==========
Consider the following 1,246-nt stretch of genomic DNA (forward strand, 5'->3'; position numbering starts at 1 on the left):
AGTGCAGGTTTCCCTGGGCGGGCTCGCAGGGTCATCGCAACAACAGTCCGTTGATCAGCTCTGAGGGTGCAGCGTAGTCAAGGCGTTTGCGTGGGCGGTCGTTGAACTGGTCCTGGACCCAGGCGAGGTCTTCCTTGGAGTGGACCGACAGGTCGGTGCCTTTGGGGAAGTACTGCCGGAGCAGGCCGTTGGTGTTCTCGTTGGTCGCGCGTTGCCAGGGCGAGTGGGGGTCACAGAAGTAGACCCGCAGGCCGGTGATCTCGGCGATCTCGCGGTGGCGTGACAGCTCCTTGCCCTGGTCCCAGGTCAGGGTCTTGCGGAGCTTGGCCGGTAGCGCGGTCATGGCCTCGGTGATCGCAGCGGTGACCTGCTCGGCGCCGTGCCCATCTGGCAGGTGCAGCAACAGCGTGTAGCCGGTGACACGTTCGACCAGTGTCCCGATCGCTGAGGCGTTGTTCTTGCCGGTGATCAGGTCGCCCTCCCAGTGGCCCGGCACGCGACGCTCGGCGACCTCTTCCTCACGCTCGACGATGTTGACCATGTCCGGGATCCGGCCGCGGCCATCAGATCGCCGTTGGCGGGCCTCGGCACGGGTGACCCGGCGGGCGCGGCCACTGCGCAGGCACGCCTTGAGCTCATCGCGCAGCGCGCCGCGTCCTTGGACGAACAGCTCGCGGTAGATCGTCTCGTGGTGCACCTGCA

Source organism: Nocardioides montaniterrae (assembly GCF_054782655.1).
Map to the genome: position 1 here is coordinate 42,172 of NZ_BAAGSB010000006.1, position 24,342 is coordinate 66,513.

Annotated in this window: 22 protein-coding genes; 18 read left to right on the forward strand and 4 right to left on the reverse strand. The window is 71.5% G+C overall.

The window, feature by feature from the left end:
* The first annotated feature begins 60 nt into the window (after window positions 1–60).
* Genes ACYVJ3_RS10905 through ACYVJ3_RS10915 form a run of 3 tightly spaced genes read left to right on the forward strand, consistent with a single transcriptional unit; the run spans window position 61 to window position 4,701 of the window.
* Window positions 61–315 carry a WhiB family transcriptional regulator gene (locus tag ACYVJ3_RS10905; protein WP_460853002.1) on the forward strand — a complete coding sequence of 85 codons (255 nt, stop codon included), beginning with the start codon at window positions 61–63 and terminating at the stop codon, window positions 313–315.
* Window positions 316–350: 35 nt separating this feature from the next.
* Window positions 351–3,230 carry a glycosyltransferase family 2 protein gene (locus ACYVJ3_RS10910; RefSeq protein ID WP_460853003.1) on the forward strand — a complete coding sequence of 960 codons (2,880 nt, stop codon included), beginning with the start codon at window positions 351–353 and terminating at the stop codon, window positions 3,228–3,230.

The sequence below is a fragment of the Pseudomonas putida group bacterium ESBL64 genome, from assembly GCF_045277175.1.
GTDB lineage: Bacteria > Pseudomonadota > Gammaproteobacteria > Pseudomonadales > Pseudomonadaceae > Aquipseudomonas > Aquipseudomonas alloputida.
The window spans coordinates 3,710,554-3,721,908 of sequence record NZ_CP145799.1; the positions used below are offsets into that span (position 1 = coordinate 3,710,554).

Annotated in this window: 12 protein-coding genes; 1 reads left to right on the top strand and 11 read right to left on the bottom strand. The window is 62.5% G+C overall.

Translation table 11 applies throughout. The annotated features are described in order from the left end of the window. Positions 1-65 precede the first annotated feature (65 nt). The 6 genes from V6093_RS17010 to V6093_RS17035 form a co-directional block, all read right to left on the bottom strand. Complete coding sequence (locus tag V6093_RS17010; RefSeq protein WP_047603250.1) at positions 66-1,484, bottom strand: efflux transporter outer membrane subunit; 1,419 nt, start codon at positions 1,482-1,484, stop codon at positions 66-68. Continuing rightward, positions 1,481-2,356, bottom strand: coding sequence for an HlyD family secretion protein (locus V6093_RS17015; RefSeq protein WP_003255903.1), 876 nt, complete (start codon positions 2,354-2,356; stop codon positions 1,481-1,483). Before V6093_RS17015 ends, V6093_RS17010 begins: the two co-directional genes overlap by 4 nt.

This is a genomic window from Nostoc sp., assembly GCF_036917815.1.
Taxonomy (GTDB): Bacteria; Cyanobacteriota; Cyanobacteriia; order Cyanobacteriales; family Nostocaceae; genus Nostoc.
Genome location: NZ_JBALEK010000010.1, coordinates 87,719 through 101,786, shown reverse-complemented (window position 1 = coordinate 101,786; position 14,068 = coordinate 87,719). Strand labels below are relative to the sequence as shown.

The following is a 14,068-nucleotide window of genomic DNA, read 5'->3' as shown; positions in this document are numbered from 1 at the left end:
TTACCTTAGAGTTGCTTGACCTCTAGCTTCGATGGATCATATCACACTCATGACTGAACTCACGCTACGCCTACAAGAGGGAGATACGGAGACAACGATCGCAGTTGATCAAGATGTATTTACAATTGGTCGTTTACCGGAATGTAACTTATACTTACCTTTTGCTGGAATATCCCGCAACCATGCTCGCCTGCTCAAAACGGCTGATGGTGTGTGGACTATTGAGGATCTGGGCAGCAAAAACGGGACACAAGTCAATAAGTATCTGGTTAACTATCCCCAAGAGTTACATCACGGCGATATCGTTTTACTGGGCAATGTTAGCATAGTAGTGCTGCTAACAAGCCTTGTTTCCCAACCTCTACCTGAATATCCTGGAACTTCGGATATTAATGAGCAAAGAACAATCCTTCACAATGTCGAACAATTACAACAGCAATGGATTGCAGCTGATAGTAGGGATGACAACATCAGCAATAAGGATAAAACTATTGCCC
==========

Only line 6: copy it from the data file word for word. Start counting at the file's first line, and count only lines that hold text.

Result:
The window, feature by feature from the left end: